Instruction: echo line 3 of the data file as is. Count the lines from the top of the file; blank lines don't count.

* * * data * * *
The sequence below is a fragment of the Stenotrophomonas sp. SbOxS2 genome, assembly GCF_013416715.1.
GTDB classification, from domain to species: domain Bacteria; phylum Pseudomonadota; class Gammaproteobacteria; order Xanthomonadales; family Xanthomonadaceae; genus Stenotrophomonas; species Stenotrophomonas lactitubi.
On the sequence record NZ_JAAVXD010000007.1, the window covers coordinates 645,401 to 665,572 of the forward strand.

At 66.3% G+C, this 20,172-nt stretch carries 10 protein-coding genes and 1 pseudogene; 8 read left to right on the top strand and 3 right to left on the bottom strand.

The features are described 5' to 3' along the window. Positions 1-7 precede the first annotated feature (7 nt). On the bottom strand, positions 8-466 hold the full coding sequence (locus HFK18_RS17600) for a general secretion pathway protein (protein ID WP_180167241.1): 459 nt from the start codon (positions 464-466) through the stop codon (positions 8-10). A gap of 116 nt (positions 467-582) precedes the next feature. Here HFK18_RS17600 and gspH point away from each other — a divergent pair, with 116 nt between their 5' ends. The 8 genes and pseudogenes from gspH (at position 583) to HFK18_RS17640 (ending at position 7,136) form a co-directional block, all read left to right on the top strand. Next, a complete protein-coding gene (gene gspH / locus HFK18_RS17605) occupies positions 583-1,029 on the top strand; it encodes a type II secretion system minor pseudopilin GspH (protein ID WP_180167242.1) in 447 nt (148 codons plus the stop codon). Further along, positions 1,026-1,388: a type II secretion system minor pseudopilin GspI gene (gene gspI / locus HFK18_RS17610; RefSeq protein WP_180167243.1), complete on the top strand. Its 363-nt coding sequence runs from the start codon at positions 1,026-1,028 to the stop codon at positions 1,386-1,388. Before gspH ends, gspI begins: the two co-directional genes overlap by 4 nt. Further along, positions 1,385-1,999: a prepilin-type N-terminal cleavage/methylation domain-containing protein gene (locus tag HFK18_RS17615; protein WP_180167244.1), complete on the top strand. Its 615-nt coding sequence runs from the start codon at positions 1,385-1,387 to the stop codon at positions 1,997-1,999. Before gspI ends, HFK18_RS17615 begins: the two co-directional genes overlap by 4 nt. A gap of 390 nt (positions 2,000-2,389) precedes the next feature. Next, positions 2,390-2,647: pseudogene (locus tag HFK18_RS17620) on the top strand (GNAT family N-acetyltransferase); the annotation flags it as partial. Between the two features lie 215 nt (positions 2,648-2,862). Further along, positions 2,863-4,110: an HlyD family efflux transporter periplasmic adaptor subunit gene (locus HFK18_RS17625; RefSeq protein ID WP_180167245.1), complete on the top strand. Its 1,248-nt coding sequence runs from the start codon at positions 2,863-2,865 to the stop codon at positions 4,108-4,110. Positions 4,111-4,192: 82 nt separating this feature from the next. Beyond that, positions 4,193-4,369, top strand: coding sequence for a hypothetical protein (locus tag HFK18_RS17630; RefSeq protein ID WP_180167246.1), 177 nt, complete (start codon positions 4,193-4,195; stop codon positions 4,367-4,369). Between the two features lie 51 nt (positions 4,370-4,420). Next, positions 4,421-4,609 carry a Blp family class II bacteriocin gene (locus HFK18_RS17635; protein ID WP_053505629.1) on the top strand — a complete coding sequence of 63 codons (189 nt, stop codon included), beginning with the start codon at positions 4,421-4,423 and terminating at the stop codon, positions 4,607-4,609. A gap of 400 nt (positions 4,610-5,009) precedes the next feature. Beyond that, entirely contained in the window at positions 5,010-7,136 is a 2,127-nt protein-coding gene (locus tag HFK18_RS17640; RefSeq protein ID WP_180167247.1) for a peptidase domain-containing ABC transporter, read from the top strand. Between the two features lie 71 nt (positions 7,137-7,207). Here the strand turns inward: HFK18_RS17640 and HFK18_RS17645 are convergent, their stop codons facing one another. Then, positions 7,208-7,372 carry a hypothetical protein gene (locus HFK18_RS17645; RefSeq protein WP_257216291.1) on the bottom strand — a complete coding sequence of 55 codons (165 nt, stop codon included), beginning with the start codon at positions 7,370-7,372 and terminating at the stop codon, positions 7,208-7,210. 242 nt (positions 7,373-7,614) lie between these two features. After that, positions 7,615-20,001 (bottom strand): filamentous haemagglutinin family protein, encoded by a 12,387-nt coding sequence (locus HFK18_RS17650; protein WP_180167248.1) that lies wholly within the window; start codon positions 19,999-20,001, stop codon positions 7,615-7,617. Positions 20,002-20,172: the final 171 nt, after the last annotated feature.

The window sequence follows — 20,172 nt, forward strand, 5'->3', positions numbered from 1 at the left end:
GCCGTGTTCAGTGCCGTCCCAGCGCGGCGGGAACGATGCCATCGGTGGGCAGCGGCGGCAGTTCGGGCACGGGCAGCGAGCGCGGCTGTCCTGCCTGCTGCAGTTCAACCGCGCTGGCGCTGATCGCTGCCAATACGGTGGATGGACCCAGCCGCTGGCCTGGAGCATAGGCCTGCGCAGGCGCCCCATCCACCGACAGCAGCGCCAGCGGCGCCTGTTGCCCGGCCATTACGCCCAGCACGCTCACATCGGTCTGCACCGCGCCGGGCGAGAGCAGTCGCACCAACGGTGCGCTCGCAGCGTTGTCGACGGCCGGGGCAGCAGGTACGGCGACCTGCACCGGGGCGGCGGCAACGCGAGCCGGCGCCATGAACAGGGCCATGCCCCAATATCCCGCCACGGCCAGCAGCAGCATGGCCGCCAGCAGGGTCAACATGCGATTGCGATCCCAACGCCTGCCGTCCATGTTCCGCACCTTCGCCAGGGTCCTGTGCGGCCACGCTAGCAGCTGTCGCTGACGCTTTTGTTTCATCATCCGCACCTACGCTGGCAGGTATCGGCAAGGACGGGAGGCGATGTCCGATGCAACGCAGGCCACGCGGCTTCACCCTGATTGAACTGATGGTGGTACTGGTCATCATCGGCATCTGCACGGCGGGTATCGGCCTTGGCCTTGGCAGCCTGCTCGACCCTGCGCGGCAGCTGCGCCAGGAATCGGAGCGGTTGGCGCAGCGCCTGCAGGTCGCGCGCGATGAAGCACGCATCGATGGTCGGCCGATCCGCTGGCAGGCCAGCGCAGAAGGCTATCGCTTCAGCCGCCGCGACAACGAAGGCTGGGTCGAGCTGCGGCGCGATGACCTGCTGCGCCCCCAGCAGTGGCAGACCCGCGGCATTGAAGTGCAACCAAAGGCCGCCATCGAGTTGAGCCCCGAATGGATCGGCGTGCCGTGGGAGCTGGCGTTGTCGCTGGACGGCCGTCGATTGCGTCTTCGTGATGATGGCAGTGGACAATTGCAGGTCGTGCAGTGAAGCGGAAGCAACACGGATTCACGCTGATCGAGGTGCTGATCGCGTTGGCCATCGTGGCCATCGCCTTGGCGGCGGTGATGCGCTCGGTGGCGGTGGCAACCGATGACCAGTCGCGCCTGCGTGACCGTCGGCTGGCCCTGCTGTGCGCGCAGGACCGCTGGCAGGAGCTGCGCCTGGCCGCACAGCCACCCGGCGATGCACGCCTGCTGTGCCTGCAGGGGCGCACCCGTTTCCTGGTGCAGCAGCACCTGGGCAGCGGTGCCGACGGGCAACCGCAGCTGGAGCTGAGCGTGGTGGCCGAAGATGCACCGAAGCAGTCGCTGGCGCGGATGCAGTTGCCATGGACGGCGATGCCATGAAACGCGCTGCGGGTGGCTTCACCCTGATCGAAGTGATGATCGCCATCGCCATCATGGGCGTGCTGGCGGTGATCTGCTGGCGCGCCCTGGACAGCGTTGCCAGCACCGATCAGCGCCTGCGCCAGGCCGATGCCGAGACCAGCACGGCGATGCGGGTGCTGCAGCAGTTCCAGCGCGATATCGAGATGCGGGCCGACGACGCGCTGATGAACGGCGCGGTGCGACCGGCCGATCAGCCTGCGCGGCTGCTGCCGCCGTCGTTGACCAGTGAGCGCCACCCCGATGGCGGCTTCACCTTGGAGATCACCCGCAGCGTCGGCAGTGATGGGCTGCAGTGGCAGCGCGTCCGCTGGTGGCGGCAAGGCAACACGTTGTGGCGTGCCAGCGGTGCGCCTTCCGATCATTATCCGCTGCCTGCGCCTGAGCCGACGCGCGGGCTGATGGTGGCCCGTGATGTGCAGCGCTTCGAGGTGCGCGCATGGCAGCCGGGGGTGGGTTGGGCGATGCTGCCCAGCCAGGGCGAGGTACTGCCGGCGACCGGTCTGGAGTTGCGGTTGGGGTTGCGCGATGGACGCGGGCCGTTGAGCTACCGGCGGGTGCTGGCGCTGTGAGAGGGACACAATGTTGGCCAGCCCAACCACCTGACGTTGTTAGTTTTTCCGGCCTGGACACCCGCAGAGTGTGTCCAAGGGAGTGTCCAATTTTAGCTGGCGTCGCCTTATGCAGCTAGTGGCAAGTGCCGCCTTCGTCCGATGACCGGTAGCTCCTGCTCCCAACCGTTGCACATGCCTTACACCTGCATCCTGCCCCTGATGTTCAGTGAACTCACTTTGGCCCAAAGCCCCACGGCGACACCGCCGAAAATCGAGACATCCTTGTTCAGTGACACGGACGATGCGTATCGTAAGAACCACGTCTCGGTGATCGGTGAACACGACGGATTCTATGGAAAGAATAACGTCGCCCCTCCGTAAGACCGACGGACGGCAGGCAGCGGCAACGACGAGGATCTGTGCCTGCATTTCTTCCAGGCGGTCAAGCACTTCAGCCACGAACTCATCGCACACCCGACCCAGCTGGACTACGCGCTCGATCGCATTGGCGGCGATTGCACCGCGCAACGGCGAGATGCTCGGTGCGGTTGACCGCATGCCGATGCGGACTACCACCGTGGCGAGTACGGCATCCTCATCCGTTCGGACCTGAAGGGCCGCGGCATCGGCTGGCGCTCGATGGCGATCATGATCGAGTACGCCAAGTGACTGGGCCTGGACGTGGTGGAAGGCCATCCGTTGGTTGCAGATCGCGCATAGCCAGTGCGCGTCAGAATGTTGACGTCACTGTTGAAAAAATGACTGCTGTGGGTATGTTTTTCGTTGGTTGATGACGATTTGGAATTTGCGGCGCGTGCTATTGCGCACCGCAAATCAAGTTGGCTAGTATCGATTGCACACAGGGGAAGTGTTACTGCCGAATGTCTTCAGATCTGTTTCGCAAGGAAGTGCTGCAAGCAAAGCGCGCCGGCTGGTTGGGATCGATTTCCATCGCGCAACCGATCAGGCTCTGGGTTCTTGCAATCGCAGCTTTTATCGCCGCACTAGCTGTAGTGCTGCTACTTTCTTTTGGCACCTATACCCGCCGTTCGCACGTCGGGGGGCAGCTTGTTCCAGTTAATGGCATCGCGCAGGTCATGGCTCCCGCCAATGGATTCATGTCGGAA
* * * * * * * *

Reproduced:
On the sequence record NZ_JAAVXD010000007.1, the window covers coordinates 645,401 to 665,572 of the forward strand.